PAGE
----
Firefighters seek Philly charter change to stop arbitration appeals

Philadelphia’s firefighters are starting to gather the 20,000 signatures needed to begin a process to change the City Charter.

 

They want to force the mayor to seek City Council’s approval before appealing a contract awarded by an arbitrator.

It’s a vital matter for firefighters who have been on the job without a contract for three years.

“I’m embarrassed to be here,” said Congressman Bob Brady, who is also chairman of the Philadelphia Democratic Party.  He said the city should end its appeals of the contract awarded to the firefighters.

Mayor Michael Nutter says he keeps appealing because Philadelphia can’t afford that contract. But Joe Schulle, the new head of the firefighters union, says the appeals have gone too far.

“The city has appealed the now-expired firefighters and paramedics award three times at a cost of over $1 million to the taxpayers,” he said.

The firefighters are pushing for a charter change to mandate a two-thirds vote of City Council in order for the city to appeal an award.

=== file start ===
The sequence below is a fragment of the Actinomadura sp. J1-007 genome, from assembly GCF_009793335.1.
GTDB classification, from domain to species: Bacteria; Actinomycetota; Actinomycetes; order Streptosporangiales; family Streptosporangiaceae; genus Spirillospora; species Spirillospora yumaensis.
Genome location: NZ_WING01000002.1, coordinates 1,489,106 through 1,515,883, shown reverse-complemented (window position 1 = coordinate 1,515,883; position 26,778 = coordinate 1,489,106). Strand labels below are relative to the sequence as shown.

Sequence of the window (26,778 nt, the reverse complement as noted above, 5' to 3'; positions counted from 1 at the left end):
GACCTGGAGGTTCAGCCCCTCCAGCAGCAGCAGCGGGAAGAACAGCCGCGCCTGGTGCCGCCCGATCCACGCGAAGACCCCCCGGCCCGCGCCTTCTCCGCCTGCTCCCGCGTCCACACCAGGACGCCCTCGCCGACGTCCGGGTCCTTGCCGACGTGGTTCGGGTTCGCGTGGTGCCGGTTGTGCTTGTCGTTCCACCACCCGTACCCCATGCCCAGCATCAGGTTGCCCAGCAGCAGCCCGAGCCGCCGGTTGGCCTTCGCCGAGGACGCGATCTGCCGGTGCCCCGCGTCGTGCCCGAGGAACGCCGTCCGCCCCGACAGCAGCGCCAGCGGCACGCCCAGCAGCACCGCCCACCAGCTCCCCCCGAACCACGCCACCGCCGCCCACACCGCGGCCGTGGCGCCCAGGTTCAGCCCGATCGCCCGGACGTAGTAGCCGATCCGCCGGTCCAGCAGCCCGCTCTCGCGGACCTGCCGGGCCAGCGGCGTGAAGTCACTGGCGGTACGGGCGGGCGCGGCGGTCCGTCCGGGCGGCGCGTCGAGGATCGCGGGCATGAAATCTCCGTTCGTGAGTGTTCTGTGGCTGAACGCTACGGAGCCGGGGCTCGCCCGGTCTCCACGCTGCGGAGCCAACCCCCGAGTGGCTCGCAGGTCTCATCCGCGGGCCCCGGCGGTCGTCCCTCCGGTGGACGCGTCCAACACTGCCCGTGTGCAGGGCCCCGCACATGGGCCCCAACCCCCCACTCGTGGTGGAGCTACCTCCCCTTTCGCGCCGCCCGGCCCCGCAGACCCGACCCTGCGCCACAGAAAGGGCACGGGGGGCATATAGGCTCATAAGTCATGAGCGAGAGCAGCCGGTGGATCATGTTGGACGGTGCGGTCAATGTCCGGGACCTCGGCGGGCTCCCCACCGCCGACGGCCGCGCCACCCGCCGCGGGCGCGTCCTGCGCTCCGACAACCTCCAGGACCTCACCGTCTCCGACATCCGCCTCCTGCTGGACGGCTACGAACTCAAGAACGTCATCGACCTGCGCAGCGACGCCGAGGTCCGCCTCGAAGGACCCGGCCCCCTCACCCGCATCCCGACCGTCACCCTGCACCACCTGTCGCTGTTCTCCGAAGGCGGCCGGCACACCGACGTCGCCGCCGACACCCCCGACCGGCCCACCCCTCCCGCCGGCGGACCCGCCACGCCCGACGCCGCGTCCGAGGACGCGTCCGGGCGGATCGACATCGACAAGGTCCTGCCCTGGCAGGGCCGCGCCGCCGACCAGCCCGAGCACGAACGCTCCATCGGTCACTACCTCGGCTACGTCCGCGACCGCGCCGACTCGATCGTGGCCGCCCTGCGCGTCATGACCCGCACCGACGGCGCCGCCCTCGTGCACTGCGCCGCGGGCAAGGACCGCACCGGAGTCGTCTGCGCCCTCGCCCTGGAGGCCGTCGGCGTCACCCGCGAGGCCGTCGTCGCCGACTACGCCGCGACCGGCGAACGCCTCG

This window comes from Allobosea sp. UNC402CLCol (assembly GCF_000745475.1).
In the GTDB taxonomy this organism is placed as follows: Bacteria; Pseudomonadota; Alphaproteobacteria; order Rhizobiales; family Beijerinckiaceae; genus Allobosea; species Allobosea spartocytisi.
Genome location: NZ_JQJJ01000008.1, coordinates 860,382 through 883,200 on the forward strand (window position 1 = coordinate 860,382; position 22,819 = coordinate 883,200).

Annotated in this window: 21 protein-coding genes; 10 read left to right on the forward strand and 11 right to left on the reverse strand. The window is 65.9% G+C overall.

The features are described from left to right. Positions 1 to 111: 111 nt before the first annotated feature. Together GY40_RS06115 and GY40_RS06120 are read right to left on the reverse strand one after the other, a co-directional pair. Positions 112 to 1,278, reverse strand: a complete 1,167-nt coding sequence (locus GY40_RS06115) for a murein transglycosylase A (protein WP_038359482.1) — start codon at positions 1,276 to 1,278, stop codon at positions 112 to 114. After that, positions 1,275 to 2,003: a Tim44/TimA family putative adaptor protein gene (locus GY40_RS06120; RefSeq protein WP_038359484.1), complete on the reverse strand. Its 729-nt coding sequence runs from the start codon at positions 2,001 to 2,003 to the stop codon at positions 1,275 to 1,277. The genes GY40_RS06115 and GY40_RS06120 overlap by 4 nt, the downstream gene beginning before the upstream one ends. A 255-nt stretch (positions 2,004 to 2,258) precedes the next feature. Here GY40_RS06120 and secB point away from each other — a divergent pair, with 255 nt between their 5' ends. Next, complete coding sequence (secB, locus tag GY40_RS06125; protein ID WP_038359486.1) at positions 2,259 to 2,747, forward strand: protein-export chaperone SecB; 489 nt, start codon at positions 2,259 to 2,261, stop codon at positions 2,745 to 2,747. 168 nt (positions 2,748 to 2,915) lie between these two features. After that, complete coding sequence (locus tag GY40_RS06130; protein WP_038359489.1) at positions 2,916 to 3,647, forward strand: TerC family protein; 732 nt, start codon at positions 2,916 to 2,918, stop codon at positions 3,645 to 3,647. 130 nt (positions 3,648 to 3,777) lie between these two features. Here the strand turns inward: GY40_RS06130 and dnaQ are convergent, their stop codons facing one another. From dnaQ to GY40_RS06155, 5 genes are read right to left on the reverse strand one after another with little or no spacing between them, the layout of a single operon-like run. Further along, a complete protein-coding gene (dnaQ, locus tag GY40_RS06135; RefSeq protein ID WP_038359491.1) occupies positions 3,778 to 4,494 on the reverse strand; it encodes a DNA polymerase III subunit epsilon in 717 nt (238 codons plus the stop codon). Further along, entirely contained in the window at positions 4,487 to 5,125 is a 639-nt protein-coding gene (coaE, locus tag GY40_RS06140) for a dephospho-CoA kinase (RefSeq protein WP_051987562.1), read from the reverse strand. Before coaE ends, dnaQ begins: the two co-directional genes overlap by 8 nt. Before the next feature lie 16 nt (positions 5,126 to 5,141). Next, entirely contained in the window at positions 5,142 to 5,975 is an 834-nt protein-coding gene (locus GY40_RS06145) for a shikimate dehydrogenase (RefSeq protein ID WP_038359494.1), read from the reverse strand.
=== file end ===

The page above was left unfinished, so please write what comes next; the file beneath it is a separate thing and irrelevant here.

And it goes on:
Councilman Bobby Henon, who was political director of the electricians union Local 98 before his election to City Council, supports the proposal. He said he’s tired of the appeals.

“I think it’s time now that this administration stop treating our first responders as second-class citizens,” Henon said.

Councilman Mark Squilla is predicting unanimous support for the charter change in City Council.

“We wholeheartedly support this,” Squilla said. “We think it is a disgrace by far that the administration has done this and carried it on as long as it has. Now it’s time for us, not only as Council, but the city and the residents, to step up and say they are not going to take it anymore.”

The mayor’s spokesman Mark McDonald issued a statement saying the administration does not support the charter change, but did not elaborate.

Police and firefighters qualify for “binding arbitration” since they are prohibited from striking under Pennsylvania law.

The unions hope to have the charter change on either this fall’s ballot or spring of 2014’s ballot at the latest.

 

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